I remember them all, you do not remember. Jeff Winston was on the phone with his wife when he died. I was only nine or ten when I picked up Replay for the first time. In the decades since, I’ve read it over and over again in the hopes of becoming a better writer. It has taught me how to be direct with my language, how to be honest with the motivations and desires of my characters, and most importantly, it showed me (and continues to show me) that stories can be more than just entertainment; they can make your reader feel something. Prior to reading my first big boy book, I was content to devour anything written by Judy Blume, Louis Sachar, and Bruce Coville. If there was a finer book than My Teacher Fried My Brains, I hadn’t read it. I had always been aware of my parents’ bookshelf, but the titles had always seemed so imposing. Shogun, The Satanic Verses, IT. Okay, IT is not that imposing, but still. These books were dense and full of big words I didn’t understand. Replay, though, seemed instantly accessible. I turned to the first page and there it was. Jeff Winston was on the phone with his wife when he died. It might have been the best and worst of times, and the clocks might have been striking thirteen, but I consider Replay’s opening line to be one of the best in literature. There is so much contained in this one little sentence, and it is as tragic as it is mundane. We join the story just as the main character dies. At ten years old, I had yet to read a book where anyone dies, let alone at the very beginning of the story. Replay is the story of a middle-aged guy who dies and wakes up as his 18 year old self with all of his knowledge still intact. He has to relive his life knowing what will happen, not just to himself, but to the world. He tries to avoid the bad moments and recapture the good, but as he finds out, the future isn’t set. Just by having knowledge of it, of thinking he knows how it will go, he changes his replay in ways he couldn’t have imagined. He lives another life, only to die again of another heart attack. Wash, rinse, and replay. Jeff Winston was on the phone with his wife when he died. Whenever I tell someone about Replay, I usually just parrot the synopsis and hope they find it interesting enough to purchase the book. However, to really tell you why this book is my favorite, we have to go beyond the sex, drugs, love, and loss of Jeff’s various replays. You see, on a superficial level, a man counting cards in Vegas or betting on the Preakness is just as entertaining as Peter trying to mail his little brother. There are a lot of books, and a lot of sci-fi, that are just pure entertainment. Just…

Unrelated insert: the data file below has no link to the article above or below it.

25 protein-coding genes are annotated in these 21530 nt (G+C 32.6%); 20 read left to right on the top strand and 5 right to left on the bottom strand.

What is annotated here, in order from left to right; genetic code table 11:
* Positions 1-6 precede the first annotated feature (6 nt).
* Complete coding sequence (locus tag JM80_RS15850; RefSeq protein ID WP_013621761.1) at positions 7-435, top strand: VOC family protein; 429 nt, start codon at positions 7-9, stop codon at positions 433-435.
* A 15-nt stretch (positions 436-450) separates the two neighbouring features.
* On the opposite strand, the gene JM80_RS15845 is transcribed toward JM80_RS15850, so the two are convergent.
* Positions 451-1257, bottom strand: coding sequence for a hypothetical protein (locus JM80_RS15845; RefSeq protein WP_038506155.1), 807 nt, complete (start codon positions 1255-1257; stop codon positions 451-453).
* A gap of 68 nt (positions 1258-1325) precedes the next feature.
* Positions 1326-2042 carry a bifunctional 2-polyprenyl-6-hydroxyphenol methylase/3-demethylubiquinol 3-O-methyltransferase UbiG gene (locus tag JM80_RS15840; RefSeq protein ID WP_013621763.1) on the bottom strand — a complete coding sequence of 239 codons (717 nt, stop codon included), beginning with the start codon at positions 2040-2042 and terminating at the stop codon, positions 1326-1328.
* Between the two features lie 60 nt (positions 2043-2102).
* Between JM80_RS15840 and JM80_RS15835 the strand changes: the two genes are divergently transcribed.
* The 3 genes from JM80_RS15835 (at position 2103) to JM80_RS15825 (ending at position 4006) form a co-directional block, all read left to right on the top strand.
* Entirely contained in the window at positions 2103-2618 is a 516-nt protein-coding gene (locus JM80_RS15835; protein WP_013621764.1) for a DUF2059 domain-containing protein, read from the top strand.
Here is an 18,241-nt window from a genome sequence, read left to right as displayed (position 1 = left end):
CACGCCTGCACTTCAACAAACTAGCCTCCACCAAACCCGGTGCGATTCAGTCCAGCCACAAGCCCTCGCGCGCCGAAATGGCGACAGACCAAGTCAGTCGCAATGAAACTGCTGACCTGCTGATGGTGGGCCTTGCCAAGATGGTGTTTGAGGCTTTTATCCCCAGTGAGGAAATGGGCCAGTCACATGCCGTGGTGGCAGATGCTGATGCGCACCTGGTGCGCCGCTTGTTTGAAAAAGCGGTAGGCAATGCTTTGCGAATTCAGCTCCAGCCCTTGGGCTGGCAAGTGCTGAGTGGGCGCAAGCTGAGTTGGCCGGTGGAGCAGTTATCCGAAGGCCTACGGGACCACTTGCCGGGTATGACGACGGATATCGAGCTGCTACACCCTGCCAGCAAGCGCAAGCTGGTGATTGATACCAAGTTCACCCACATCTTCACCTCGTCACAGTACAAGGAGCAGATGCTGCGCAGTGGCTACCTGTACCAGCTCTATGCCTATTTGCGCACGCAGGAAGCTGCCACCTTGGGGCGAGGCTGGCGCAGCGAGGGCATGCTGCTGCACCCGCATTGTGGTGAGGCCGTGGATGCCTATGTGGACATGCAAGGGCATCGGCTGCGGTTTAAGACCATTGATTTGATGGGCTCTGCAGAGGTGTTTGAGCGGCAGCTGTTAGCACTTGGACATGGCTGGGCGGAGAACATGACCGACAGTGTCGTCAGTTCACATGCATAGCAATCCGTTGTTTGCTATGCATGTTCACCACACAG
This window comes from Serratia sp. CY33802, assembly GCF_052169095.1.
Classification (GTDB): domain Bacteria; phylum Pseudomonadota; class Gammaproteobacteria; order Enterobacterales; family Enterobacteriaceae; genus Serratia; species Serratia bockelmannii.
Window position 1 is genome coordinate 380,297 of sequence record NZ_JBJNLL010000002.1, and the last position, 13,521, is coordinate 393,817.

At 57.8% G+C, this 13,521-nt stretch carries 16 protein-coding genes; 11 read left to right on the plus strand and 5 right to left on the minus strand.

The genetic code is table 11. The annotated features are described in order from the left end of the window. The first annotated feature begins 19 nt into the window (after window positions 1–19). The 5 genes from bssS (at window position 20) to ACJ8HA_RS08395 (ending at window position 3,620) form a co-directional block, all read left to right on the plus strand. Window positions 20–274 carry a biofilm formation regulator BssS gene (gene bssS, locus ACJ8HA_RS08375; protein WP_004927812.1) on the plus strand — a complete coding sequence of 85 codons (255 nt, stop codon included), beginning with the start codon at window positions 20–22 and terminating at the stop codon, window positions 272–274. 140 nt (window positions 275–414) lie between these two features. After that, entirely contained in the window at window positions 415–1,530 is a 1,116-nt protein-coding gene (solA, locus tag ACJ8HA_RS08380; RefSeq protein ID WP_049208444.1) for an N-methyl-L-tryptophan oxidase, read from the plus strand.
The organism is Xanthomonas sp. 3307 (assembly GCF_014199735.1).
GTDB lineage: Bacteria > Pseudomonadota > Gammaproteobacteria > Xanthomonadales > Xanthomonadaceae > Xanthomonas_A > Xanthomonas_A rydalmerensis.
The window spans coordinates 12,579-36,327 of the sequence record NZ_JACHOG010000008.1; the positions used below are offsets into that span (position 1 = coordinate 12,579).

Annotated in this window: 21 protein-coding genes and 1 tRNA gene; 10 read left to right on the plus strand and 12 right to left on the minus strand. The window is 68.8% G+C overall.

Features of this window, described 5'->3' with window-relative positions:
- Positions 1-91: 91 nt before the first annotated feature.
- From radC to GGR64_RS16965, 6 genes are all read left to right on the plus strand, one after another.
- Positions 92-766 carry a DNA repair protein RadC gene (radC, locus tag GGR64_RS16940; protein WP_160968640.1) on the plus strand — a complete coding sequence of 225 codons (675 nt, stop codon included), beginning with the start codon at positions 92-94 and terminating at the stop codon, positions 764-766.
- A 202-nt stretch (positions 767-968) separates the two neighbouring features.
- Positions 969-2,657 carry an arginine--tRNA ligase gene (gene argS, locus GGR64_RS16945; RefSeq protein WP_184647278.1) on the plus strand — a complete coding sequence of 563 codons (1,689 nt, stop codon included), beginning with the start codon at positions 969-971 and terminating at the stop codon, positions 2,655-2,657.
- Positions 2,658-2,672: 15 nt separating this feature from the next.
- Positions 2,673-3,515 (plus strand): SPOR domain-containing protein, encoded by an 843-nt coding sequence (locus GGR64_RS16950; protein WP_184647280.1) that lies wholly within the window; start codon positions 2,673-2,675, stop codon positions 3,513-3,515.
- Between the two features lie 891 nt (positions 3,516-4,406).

Maybe this is where VR is heading. Are you ready for VR can you survive such mind control. Do you want to control all you see? The new world order is heavy with opportunity.
Honest, well-conceived science fiction. First, I’d like to say that I was worried about Veneer because it’s a self-published title. Perhaps I’m being a bit crass, but I find that most self-published books I’ve attempted to read are poorly written, or have awful (non-existent?) plots, or thin plastic characters. Quite often it’s all of these. Veneer, however, is quite a good book. It could have used a bit of an editor’s red ink but otherwise I found it to be highly entertaining and unpredictable. There were times when I got through a portion of a chapter and thought “Why the heck did that happen? Is the author just filling pages?” but then was surprised to find a real reason, one that relates to the plot or character development. My low expectations were often confounded this way. If I were forced to give an idea of the flavor of this book, I’d say there’s a little of both The Giver and Brave New World, with a tiny splash of The Matrix. The ending was a bit confusing, though that did not diminish my level of post-climax satisfaction (yikes, did I just write that?) If you’re on the fence about this book, give the author a chance. Being self-published is not easy. If you find that you don’t like the book after reading this review, feel free to berate me.